Posted on 16th August 2019 by Media Relations
Taronga Western Plains Zoo welcomed a Banteng calf on 20 June 2019, and whilst he initially appeared strong and well bonded to his mother, on his second day of life he became acutely unwell and keepers found him weak and hypothermic.
“The neonatal or newborn period is a risky time for all animals as their immune systems are immature and they have very few reserves to deal with health challenges, so they can deteriorate rapidly,” said Veterinarian Dr Michelle Campbell.
The Banteng calf that has been affectionately called ‘Mooie’ was removed from the herd immediately and admitted to the Wildlife Hospital for intensive care. Following a veterinary assessment and testing, the newborn calf was diagnosed with respiratory and gut infections.
“The calf was placed on a drip and had to be given nutrition via a tube until he was strong enough to drink from a bottle.”
“Thankfully he responded well to the assortment of medications he was on and by 10 days of age his infections had cleared and he was doing much better,” said Michelle.
Once Mooie was strong enough he was transitioned from bottle feeding to a special bucket feeder with a teat several times a day.
“This is an important step to increase independence and reduce the reliance on human contact. During this time our veterinary nurses continued to care for and monitor him closely until he reached six weeks of age.”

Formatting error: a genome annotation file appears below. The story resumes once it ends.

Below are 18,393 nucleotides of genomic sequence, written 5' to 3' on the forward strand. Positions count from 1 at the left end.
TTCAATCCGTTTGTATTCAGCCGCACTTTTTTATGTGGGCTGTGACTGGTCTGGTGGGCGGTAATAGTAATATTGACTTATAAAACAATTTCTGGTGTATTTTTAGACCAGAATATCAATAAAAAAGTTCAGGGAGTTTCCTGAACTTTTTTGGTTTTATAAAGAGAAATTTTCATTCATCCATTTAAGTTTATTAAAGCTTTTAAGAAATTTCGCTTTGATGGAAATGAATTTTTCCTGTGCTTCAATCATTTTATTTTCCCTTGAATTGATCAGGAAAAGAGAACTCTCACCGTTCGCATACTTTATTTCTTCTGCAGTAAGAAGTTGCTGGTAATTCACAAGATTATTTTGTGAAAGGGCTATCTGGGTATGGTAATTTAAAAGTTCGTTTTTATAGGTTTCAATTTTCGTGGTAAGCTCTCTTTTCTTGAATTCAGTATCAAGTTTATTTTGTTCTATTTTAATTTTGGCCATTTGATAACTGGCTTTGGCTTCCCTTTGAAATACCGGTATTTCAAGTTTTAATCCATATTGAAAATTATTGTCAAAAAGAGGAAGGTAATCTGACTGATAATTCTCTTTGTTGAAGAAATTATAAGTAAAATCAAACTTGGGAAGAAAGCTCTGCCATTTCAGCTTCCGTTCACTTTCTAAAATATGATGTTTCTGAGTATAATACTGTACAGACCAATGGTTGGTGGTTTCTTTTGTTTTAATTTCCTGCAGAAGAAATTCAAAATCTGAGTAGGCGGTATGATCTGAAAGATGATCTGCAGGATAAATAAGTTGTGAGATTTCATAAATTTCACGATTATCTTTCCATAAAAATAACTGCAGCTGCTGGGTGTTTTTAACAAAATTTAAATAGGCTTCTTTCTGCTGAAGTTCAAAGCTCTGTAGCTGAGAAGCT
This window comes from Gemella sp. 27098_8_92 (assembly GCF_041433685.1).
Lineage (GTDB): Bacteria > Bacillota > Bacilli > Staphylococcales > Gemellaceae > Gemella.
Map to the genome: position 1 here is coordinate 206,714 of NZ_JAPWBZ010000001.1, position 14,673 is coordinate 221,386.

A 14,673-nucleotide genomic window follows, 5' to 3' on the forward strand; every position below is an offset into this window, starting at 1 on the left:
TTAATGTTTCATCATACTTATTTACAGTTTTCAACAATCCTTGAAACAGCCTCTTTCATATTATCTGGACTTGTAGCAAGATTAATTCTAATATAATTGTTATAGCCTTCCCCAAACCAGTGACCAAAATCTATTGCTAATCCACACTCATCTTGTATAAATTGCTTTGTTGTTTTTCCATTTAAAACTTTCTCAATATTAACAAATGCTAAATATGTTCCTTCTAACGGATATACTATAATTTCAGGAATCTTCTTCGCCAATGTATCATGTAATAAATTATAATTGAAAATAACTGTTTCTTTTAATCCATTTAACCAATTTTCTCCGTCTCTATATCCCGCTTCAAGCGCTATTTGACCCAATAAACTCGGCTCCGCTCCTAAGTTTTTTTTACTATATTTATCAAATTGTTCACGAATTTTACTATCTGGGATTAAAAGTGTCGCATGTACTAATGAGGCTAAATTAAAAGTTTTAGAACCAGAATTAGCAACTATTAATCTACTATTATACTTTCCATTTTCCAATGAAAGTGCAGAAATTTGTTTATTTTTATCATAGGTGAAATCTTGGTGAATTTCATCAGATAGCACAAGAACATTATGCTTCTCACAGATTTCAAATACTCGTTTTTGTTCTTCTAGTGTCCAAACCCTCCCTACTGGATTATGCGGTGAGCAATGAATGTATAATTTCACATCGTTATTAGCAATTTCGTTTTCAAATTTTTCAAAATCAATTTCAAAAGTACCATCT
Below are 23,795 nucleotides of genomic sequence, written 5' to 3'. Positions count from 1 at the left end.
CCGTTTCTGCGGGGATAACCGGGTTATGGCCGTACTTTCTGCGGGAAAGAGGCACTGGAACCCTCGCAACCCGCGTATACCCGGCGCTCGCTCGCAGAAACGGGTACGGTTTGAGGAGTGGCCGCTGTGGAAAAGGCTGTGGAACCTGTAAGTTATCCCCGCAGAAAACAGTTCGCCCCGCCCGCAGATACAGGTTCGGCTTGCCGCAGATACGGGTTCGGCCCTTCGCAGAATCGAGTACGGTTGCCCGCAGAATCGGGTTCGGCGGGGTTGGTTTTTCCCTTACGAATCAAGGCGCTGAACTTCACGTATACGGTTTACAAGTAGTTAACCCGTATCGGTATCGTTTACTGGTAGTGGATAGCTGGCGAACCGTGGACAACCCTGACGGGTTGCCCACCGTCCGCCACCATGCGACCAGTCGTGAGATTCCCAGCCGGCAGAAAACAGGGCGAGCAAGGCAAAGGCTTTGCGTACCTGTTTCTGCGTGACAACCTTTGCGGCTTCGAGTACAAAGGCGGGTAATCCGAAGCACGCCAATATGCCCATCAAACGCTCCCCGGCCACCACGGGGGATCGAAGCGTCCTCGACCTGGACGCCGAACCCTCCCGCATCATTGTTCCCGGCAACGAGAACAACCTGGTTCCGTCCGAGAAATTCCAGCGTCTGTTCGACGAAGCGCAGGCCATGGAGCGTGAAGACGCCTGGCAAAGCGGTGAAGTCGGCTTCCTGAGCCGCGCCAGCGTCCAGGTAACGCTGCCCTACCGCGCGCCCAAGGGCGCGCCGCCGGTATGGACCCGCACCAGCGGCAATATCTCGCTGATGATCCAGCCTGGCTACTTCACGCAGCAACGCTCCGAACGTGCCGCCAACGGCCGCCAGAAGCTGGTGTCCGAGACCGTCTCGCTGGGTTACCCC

“By this time he was deemed fit to leave the Wildlife Hospital. Mooie now weighed 36.6kgs up from 16.5kg when he first arrived at the hospital,” said Michelle.
Mooie has been buddied up with ‘Bandy’ in the rearing yard behind-the-scenes at the Banteng exhibit. Bandy is a four month old Banteng calf that also had a bit of a tough start to life and had to be hand-raised.
“Both calves are now thriving and keepers will continue to provide them with milk via the feeder until they are weaned at approximately six month of age and reintegrated as young, healthy boys into our herd,” said Michelle.
Banteng are wild cattle species found in Southeast Asia. Their numbers have dwindled in the wild due to habitat loss, hunting and diseases spread by domestic livestock. This Sunday 18 August is the very first ever Action Indonesia Day, an opportunity to increase the profile of little known and underappreciated species such as the Banteng. Taronga Western Plains Zoo is home to seven Banteng including the two most recent calves.